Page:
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We thank the following organizations and individuals for their help in carrying out the studies. Pilot Study—Data were collected as part of a national project by “aChord: Social Psychology for Social Change” at the Hebrew University. Study 4—As Much As You Want / Chicago, USA—Curator: Megha Ralapati; Performers: Risha Tenae, Charm Tims, Margaret Morris, Eliza Myrie; Documentation: Chuck Przybyl; Set Fabrication: Peter Reese; Organized by: Hyde Park Art Center; Venue: Links Hall. Study 5 —Basic Assumption/Jerusalem, Israel—Directors of Mekudeshet: Naomi Bloch Fortis, Itay Mautner; Producer: Omer Alsheich; Costumes: Hila Shapira; Supporting performers: Students of School of Visual Theater, Bezalel Academy of Arts and Design and Sapir College; Location: YMCA, Jerusalem; [Performance credits] Performers: Bar Altaras, Sahar Damoni, Tovit Semay, Adi Nizan, Anat Federschneider, Bahat Calatchi, Hana Vazana Grunwald, Bar Elyakim, Rotem Goldenberg, Mouna Hawa, Lamis Amar, Omer Perlman Striks, Gassan Ashkar, Hanan Asraf, Murad Hassan; Space Design: Shay Id Aloni; Light Design: Yair Vardi; Photographer: Michal Fattal; [Video credits] Performers: Bar Altaras, Sahar Damoni, Tovit Semay; Producer, Shooting Days: Sharon Daniel; Cinematography: Avigail Sperber; Second Photographer: Amit Chachamov; Editing and Post: Hinda Weiss; Sound Editing: Lukas Turza; Lighting Technician: Ging; Audio Technician: Amos Zipori; Hair and Makeup: Ofer Ben Natan; Assistant Photographer: Arkady Ostrovsky; Lighting Assistant: Nir Ish-Shalom; Carillon player: Prof. Gaby Shefler; Subtitles: Inbar Hagai; Teleprompter: Yael Shani; Translator: Kim Weiss and the Mekudeshet translation team; Arabic Editor: Riman Barakat; Equipment Rental: Utopia Camera Services Ltd. This work was supported by the following fundings: A grant from the European Research Council  (E.H.), a collaborative research grant from IDC Herzliya and Bezalel Academy of Art Jerusalem (E.H. and E.A.), grants from Artis (E.A.), The Arison Family Foundation (E.A.), CEC ArtsLink Independent Projects award (E.A.), Israeli Pais Art and Culture Council (E.A.), and a grant from the Levy Eshkol Institute for Economic, Social and Political Research, the Hebrew University (Y.H.).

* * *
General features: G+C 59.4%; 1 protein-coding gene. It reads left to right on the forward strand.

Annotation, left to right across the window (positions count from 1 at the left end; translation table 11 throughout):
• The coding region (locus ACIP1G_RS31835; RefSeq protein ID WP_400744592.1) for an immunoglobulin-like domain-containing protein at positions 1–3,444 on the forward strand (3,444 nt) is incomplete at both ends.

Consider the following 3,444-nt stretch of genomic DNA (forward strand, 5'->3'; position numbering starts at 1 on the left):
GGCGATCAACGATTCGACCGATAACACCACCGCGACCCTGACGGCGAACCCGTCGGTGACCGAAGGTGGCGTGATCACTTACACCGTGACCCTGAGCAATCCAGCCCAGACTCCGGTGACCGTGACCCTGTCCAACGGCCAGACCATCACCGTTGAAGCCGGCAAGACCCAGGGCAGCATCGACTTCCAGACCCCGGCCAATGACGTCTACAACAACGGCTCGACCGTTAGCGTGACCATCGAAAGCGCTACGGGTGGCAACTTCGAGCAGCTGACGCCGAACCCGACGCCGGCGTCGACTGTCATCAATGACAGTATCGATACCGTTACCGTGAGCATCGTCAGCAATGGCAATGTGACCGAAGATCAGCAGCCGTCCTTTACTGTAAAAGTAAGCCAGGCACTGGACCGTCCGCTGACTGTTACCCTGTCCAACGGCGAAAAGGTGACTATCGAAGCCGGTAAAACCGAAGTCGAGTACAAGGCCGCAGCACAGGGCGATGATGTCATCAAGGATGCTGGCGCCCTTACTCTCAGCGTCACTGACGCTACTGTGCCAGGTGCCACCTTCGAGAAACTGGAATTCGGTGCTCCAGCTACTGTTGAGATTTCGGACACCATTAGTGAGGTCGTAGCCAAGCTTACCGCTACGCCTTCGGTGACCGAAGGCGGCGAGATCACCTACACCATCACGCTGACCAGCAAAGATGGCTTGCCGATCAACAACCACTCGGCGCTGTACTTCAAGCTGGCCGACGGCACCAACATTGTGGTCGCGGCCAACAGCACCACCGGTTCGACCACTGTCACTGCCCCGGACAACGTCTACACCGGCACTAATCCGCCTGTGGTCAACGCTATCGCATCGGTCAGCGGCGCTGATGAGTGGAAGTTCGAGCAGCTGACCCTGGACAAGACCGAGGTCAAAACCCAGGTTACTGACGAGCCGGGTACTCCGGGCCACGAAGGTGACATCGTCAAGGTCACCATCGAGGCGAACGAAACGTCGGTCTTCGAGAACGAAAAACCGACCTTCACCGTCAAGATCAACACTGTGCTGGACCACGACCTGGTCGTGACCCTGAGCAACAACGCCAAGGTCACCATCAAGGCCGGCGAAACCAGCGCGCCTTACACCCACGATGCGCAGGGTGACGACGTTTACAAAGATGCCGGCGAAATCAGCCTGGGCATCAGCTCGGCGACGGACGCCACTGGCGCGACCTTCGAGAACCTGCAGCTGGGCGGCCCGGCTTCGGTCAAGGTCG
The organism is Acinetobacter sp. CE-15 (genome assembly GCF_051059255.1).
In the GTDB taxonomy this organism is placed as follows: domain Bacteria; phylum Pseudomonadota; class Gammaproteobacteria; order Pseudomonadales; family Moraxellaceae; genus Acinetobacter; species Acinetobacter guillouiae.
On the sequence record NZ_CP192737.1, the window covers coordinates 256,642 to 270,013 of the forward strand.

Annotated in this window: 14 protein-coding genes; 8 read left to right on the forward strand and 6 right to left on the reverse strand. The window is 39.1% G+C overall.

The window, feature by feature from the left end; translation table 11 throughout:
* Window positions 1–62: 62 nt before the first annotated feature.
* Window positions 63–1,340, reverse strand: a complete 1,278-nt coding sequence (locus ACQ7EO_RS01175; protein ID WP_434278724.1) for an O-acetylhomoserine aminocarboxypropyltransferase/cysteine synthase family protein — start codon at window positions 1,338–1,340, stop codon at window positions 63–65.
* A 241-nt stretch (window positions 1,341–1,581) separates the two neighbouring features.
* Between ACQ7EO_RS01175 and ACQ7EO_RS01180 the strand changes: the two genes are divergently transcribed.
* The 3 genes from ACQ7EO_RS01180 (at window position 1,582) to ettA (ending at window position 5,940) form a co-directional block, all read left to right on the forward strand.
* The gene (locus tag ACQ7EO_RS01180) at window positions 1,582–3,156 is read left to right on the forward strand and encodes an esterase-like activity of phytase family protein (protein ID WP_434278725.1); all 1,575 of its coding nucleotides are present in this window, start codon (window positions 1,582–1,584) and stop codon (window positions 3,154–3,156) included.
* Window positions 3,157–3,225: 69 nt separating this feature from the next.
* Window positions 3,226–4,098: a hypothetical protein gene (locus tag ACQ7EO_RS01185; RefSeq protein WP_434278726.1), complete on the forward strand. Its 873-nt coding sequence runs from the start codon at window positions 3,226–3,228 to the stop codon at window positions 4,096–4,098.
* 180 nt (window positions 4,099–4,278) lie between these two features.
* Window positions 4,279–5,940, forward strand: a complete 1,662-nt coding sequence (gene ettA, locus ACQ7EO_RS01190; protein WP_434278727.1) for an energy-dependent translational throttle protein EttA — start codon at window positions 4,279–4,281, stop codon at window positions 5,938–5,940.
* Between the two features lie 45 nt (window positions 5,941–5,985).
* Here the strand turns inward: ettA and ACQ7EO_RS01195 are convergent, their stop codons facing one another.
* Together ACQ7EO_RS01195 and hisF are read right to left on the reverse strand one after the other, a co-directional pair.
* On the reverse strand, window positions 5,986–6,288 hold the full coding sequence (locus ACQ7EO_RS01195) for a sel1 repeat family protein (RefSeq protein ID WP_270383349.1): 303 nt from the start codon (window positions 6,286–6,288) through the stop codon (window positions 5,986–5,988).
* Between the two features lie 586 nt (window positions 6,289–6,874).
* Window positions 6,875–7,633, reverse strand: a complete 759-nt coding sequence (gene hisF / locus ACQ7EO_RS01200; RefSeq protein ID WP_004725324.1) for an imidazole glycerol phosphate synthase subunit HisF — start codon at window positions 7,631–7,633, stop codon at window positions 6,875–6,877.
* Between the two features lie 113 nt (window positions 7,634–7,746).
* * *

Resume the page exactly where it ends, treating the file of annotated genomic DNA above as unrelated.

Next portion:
The authors declare no competing interests.
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Hasson, Y., Amir, E., Sobol-Sarag, D. et al. Using performance art to promote intergroup prosociality by cultivating the belief that empathy is unlimited. Nat Commun 13, 7786 (2022). https://doi.org/10.1038/s41467-022-35235-z